Wednesday, May 28, 2014
visit to opus 40
I made it up to Opus 40 in Saugerties the other day after wanting to go for years, ever since I first heard about it- a sculpture park carved out of a bluestone quarry by a single man over most of his lifetime. In 1938, Harvey Fite, a sculptor of wood and stone, found the abandoned quarry on 12 acres in the middle of the woods. He bought it and built his house and studio on its edge.
From his first experimental impulse — to see how the Mayan building techniques could be adapted to Ulster County bluestone — he began to develop a plan for an outdoor sculpture gallery, carving ramps and walkways leading to his various sculptures. The landscape, originally conceived as a setting for sculpture, became a sculpture in its own right. Though Fite was not associated with the Land Art or Earthworks movement of the 1970s, he came to be known as a pioneer. (Some of this info is taken from their website.)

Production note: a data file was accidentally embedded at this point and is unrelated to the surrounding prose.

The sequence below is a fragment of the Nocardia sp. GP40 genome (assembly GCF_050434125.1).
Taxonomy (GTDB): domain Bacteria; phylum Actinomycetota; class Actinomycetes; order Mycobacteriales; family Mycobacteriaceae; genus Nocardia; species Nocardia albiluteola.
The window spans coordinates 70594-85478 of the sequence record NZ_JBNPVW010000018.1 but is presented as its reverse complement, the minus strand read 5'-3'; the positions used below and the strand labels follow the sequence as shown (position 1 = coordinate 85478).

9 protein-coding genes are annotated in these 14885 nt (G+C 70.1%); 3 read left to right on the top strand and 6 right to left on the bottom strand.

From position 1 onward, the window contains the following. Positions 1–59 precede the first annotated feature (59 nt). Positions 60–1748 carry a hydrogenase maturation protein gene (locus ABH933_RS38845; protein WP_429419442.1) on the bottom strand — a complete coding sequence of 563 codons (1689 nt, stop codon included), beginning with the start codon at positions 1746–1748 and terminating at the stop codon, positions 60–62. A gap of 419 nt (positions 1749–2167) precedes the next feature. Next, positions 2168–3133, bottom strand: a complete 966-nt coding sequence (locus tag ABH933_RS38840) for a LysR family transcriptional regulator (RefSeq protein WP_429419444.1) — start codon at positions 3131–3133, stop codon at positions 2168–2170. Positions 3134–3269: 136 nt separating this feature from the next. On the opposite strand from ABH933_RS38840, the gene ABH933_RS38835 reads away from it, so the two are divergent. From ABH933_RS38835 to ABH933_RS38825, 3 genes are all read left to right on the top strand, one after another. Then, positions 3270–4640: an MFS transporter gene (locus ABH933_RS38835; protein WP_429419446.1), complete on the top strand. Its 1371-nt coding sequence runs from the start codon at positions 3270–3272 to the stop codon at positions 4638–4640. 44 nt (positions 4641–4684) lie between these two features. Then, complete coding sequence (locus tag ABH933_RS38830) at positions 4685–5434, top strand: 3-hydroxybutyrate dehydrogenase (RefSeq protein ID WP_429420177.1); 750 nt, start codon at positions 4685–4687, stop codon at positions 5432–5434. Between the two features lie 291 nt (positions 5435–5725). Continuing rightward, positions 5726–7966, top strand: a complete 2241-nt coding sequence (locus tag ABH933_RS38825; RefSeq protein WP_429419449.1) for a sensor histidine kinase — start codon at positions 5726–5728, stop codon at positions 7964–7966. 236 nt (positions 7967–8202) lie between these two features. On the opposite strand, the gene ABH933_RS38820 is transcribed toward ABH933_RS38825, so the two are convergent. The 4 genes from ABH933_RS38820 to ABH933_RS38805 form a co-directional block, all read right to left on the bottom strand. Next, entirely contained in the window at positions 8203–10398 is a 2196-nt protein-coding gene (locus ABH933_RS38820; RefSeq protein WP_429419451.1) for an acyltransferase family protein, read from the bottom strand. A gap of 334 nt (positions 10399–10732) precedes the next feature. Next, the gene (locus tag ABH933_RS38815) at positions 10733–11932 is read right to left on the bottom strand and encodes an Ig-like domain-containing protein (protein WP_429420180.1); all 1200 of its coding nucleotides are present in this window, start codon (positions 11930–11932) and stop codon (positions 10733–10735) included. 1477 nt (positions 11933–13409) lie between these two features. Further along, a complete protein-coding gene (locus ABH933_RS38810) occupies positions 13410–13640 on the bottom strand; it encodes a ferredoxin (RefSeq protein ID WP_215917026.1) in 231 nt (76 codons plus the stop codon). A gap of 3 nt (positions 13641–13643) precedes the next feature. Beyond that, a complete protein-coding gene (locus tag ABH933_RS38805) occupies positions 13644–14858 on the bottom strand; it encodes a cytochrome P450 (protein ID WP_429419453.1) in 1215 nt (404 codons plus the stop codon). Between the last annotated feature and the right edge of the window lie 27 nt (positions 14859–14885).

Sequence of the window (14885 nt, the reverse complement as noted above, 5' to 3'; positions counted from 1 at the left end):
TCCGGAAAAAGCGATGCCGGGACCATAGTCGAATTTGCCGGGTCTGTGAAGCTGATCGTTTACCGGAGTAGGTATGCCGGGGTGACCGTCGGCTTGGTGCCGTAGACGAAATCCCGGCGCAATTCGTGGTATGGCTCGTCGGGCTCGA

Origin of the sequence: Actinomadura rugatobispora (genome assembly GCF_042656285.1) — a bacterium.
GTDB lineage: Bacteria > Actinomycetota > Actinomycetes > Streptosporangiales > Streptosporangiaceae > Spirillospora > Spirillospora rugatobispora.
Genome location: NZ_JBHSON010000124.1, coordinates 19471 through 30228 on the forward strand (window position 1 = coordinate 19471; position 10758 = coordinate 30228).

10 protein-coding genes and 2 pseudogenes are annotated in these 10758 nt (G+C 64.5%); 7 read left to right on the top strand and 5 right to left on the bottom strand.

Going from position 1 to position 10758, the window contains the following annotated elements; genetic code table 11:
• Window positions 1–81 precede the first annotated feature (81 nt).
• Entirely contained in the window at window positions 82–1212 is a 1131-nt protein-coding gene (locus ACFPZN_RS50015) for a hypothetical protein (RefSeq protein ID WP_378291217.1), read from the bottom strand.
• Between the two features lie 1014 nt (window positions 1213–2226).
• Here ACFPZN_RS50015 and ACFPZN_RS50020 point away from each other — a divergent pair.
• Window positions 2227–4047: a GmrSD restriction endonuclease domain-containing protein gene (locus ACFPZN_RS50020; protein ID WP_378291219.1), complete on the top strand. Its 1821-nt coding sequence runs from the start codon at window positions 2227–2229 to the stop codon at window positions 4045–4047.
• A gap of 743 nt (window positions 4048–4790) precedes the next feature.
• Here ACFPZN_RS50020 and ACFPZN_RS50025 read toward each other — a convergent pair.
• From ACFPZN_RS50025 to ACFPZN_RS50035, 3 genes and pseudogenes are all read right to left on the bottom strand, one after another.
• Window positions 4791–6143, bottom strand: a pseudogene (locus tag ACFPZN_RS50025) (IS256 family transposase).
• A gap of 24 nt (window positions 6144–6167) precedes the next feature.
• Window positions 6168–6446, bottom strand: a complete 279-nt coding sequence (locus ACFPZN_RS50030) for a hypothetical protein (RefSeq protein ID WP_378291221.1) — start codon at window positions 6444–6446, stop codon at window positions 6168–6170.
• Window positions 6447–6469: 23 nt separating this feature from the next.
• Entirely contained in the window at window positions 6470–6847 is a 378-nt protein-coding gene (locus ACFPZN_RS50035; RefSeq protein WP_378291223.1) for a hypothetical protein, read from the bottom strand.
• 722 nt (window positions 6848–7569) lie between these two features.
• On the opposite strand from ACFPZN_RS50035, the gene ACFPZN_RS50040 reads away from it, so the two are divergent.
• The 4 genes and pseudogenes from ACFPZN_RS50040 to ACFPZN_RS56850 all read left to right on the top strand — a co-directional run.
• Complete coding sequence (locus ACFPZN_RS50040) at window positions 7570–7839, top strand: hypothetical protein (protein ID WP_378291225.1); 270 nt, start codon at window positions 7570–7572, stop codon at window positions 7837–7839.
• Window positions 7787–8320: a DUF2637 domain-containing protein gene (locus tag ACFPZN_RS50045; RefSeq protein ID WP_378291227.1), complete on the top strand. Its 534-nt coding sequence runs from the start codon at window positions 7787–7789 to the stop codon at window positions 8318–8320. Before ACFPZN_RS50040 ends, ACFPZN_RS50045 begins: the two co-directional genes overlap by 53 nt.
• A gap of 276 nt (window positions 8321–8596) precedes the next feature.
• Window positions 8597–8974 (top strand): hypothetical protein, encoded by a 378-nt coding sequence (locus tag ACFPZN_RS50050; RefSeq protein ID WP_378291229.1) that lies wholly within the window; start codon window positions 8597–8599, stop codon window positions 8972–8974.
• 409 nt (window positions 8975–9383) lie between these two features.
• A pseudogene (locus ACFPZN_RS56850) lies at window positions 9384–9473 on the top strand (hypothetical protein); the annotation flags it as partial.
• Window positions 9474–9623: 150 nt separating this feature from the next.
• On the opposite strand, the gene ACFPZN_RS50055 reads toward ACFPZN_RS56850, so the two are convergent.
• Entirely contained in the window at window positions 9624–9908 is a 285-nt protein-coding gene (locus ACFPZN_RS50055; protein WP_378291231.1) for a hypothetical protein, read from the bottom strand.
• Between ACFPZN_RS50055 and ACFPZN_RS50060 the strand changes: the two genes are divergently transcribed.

Opus 40 was named so because he expected that it would take 40 years to realize his vision and complete the work. 37 years after beginning the project, Fite died from an accidental fall onto the rocks. The sense is that he could've kept working as long as he could wield his tools. There is also a small museum on the site full of these mostly hand-forged tools, massive chains, winches, hammers and chisels. It was a very peaceful spring afternoon spent climbing over the rocks and walking the paths, the stones warm and rough beneath my feet. Then driving into town and walking the half-mile out to the historic Saugerties Lighthouse and back- a trail that appears and disappears with the tides.